Traditionally, the Allen Curve has suggested that physical proximity was crucial to collaboration and creativity. Indeed, research from MIT reinforced that physical proximity is still key when supporting collaboration among academic researchers. This is despite the proliferation of virtual collaboration tools.
The study examined over 40,000 published papers and 2,350 patents from MIT researchers over a 10-year period, and mapped out a network of collaborators across the university, before then examining the locations of each collaboration, particularly in relation to the departmental and institutional membership of each researcher.
“Intuitively, there is a connection between space and collaboration,” the researchers say. “That is, you have better chance of meeting someone, connecting, and working together if you are close by spatially.
Location, location, location
Have things changed as a result of a pandemic in which people have often been forced to separate and work from their homes? A second study from MIT suggests not.
The focus of the work was the MIT campus during a time in which building renovation work was extensive and the work forced researchers to relocate. The analysis found that those who were positioned close to one another were far more likely to collaborate. This propensity to collaborate rose until about the five-year mark, at which point it plateaus.
As well as the proximity of the researchers, the study also took into account the various organizational factors that might influence collaboration, including the number of departments, the density of researchers, and even the distribution of researchers across buildings.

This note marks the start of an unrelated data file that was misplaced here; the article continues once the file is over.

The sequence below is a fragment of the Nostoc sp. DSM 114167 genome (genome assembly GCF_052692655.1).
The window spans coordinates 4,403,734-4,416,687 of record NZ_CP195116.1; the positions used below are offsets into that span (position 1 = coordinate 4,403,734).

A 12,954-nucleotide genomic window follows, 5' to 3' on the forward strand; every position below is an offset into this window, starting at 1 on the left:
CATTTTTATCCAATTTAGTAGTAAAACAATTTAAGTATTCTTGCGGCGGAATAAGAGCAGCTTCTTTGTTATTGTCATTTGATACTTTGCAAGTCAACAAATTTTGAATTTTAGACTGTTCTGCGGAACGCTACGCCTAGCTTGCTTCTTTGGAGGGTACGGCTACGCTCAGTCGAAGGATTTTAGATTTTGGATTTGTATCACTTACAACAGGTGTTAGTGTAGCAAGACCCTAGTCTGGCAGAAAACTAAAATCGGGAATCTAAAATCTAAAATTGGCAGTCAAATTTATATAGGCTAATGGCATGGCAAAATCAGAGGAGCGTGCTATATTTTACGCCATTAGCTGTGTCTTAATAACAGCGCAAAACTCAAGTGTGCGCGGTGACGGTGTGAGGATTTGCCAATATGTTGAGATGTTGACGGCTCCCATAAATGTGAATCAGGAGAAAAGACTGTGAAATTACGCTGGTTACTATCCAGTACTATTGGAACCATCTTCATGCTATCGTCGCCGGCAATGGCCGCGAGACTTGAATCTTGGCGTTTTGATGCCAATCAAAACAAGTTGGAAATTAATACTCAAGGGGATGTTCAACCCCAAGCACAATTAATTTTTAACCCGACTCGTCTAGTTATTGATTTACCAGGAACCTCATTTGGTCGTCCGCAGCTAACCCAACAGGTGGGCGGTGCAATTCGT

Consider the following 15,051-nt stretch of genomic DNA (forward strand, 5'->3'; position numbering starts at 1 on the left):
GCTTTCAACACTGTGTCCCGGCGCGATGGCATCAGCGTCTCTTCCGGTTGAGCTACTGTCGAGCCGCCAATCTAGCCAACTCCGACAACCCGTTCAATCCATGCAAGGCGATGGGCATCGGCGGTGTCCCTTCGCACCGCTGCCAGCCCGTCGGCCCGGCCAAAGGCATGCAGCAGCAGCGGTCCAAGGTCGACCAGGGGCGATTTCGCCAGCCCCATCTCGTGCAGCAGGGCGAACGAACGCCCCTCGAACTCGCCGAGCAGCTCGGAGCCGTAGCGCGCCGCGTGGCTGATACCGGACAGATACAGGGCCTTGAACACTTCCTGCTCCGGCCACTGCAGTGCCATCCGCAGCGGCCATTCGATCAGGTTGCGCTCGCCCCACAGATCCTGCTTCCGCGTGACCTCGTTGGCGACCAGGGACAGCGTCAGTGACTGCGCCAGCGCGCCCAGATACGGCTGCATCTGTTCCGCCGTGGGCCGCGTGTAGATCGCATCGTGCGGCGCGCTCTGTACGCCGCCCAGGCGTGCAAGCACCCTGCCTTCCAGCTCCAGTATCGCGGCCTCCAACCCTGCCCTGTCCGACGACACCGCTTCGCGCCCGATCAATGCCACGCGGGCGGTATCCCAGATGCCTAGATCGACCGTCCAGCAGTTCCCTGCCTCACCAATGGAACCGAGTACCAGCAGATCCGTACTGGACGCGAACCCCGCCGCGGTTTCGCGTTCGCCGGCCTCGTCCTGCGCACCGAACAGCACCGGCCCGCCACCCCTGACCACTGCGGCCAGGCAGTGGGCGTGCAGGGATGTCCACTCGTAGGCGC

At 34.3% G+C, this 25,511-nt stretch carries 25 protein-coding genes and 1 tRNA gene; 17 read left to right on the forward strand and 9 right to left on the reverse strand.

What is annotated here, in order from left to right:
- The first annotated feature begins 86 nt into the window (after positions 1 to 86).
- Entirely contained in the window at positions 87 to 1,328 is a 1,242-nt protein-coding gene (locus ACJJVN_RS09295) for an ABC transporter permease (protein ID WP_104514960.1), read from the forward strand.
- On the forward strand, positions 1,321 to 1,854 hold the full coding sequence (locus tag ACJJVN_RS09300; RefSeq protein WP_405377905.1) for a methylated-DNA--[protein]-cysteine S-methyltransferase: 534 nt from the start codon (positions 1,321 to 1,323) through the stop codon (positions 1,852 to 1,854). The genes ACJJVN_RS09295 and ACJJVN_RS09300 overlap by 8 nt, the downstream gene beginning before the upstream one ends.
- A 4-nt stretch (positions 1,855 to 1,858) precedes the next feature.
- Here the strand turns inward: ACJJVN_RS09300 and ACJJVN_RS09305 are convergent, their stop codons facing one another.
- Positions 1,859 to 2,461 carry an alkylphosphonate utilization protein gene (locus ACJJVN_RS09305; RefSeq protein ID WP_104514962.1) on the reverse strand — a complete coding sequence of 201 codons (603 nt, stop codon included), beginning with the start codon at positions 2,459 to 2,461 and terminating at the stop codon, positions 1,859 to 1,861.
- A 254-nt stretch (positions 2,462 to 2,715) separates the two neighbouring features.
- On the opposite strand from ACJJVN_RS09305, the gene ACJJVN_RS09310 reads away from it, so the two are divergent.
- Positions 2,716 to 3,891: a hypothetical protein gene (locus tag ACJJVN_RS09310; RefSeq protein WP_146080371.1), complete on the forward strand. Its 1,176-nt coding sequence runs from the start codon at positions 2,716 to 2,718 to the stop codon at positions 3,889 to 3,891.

The researchers suggest that if organizations want to increase collaboration, then locating people in the same building could help to achieve this, especially if the people are from fields that might not ordinarily collaborate. This is because such proximity increases the opportunity for interaction.
So the matter must be decided and the best collaboration occurs when one is physically nearby to those we’re collaborating with. Research from the University of Oxford casts a degree of doubt on this heuristic.
The paper, which was produced by the Oxford Martin Programme on the Future of Work, examined the output from around ten million research teams operating in eleven disciplines between 1961 and 2020. The analysis reveals that in the last decade, teams that collaborate remotely have been more successful at producing what the researchers refer to as breakthrough discoveries. This may not be news to anyone who had to work remotely during the pandemic.